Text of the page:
3 reasons you'll love Amazon Echo (and 1 you won't)

After a two-month wait, CIO.com reviewer James A. Martin finally got his hands on an Amazon Echo. There's a lot to love about the Bluetooth speaker and virtual assistant, but Echo has a long way to go before it's truly useful to the average consumer.

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It took me two months to become an Amazon Echo user, from the time I clicked the "Buy" button until the day it landed on my doorstep. Was it worth the wait? Yes ... mostly.

Last fall, when Amazon first announced Echo, its Bluetooth speaker and virtual home assistant, it caught many tech journalists and gadgets geeks by surprise. Some were impressed right off the bat. For example, Mike Elgan wrote that Amazon Echo is the future of every home, on Computerworld.com.

I agree with Elgan. Echo, while far from perfect, feels both fresh and inevitable.

Anyone who's interested in the "smart home," or just what's next in technology, should consider ordering one — especially if you're an Amazon Prime subscriber. Prime members can get Echo for $99; for everyone else, the device costs $199.

I've been using my Echo for a week. Here are three reasons why I love it.

Amazon Echo is convenient

Looking up the current weather, or other information, on your smartphone isn't exactly a laborious process. Echo is hands-free, however, so you can do other things while getting information via the new device.

For example, the other night, while I was hurriedly getting ready for dinner with friends, I saw a news headline about Harrison Ford's plane crash. Curious, I asked Echo (using its wake word, "Alexa"), "What's the current news on Harrison Ford?" Echo immediately played an NPR news report about Ford's plane crash, which fortunately wasn't fatal. I caught up on that particular piece of news while rushing around the house.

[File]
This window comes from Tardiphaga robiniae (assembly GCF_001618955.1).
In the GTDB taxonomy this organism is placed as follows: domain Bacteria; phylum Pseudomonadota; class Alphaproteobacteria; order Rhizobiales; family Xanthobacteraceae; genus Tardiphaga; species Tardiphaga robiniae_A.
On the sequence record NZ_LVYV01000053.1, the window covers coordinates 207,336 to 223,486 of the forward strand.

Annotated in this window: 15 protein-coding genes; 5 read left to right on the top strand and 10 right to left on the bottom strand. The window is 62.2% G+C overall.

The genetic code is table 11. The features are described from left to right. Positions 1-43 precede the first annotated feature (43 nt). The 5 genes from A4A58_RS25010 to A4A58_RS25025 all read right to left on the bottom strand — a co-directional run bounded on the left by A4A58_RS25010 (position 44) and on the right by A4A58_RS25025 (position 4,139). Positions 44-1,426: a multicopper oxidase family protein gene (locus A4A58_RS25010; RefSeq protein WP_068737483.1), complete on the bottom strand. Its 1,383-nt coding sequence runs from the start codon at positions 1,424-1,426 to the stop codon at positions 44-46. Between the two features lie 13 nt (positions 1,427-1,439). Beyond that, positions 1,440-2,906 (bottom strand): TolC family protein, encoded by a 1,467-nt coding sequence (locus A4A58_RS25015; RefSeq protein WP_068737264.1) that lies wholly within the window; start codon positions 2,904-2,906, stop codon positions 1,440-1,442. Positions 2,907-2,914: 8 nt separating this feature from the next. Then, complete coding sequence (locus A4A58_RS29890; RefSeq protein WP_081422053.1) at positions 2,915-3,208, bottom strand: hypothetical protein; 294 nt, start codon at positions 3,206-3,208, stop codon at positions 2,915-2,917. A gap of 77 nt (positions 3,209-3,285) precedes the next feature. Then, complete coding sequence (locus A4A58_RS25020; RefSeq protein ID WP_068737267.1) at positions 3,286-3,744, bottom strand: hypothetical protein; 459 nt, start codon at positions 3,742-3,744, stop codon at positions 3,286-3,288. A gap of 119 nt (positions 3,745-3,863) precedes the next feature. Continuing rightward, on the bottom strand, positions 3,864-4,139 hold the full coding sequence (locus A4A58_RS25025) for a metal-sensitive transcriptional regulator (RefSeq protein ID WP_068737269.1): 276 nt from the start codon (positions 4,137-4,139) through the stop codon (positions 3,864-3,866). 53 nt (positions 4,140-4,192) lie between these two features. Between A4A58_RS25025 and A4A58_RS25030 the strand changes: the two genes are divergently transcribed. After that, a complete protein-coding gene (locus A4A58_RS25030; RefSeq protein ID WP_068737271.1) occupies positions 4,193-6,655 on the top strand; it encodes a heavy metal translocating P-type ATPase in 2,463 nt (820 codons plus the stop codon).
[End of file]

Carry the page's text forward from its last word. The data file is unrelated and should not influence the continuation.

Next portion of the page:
Amazon Echo mobile app adds value

Amazon released a helpful Echo companion app for Android, including Amazon Fire devices, and iOS. The app lets you customize some Echo settings. It keeps a chronological record of your queries and the associated answers, so you can get more context and information. You can create shopping and to-do list items, too, and they show up in the Echo app.

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Echo looks cool and sounds good

When you say Alexa (or change the wake word to "Amazon"), a ring of bluish-green light illuminates the cylindrical, black top of Echo. The light means Echo is alert and ready for your commands, such as "Alexa, play some jazz music," or queries, such as "How far is Boston from San Francisco?" (Answer: 2,690 miles.)

Speaking of jazz music, Echo sounds pleasantly rich when listening to casual music. It's not going to power a big party, but that's not its goal.

So what's not to love?

Echo is an early-stage product and, as such, it's notably limited. Want to know what's on your calendar tomorrow? Echo doesn't have a clue. Wondering how many stars a local restaurant has on Yelp? Or better yet, want to make a reservation? Echo is of no use there, either. Need to find out what time a movie is showing? Echo's response starts with "hmmm," followed by an (embarrassed?) admission that it can't find the answer.

That said, Amazon is developing an SDK to encourage developers to integrate their apps with the device, so Echo's usefulness should increase.

I'd also like to be able to create my own wake word. Alexa is OK, but Amazon feels downright creepy. Speaking of creepy, what's Echo learning about me from my queries and commands, and how might that information be used by Amazon or third parties? That remains to be seen.

Regardless, I've demonstrated Echo to three friends, each of whom is very familiar with new technology, and all were impressed. If nothing else, Echo is a fun thing to show off to buddies. It's already more than that, but it could be much more in the near future.

(Disclosure: I sometimes consult for a company that has Amazon as a client.)

Copyright © 2015 IDG Communications, Inc.

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